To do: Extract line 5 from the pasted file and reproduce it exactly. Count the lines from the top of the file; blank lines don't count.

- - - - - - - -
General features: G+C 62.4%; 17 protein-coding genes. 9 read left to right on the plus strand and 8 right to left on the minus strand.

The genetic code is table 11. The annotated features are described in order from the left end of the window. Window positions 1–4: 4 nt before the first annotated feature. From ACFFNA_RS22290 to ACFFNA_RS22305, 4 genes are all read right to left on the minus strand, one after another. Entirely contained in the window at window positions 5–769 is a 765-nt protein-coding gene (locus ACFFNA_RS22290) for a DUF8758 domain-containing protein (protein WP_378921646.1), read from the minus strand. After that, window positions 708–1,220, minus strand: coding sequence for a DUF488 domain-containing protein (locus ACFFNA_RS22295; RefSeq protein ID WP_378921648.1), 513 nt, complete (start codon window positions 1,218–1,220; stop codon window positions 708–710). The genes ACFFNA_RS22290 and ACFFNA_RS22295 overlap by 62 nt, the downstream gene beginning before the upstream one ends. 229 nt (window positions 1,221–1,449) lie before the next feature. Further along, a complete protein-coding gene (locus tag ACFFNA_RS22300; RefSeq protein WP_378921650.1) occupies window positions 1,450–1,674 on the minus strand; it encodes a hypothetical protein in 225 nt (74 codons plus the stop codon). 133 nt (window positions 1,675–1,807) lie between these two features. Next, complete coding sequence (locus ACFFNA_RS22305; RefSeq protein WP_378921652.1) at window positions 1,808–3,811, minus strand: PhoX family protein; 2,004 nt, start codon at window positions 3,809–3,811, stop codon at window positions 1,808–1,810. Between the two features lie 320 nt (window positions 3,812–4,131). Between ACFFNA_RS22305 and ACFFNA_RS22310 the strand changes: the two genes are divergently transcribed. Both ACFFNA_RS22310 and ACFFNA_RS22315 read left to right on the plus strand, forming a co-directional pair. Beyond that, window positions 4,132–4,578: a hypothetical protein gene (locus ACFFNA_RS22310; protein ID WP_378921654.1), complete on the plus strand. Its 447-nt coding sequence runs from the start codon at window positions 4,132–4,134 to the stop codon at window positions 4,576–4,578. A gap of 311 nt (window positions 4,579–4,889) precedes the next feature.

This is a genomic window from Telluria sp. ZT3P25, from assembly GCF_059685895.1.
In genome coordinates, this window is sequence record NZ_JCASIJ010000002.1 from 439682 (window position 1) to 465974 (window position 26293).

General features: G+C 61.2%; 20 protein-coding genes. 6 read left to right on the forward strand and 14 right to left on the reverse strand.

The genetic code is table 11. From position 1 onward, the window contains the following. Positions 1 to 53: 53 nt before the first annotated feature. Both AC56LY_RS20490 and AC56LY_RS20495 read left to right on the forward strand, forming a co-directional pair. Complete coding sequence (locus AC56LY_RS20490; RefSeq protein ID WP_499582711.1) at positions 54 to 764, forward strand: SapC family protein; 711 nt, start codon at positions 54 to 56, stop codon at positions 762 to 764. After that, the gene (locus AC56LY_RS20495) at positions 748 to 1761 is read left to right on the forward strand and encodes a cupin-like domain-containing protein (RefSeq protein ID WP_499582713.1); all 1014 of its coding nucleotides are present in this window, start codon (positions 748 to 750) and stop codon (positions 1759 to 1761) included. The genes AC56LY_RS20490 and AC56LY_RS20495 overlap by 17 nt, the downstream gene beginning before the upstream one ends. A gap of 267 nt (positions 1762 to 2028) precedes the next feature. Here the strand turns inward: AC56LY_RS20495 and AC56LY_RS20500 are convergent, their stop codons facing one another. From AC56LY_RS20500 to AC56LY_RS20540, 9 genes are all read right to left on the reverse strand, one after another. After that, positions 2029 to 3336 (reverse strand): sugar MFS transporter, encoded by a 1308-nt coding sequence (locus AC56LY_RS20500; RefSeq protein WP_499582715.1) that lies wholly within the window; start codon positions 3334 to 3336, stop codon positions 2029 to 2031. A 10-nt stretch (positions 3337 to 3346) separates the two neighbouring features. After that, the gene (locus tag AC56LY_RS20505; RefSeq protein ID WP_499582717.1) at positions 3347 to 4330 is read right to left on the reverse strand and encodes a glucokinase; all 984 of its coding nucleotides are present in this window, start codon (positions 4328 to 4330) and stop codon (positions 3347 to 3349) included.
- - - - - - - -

General features: G+C 61.2%; 20 protein-coding genes. 6 read left to right on the forward strand and 14 right to left on the reverse strand.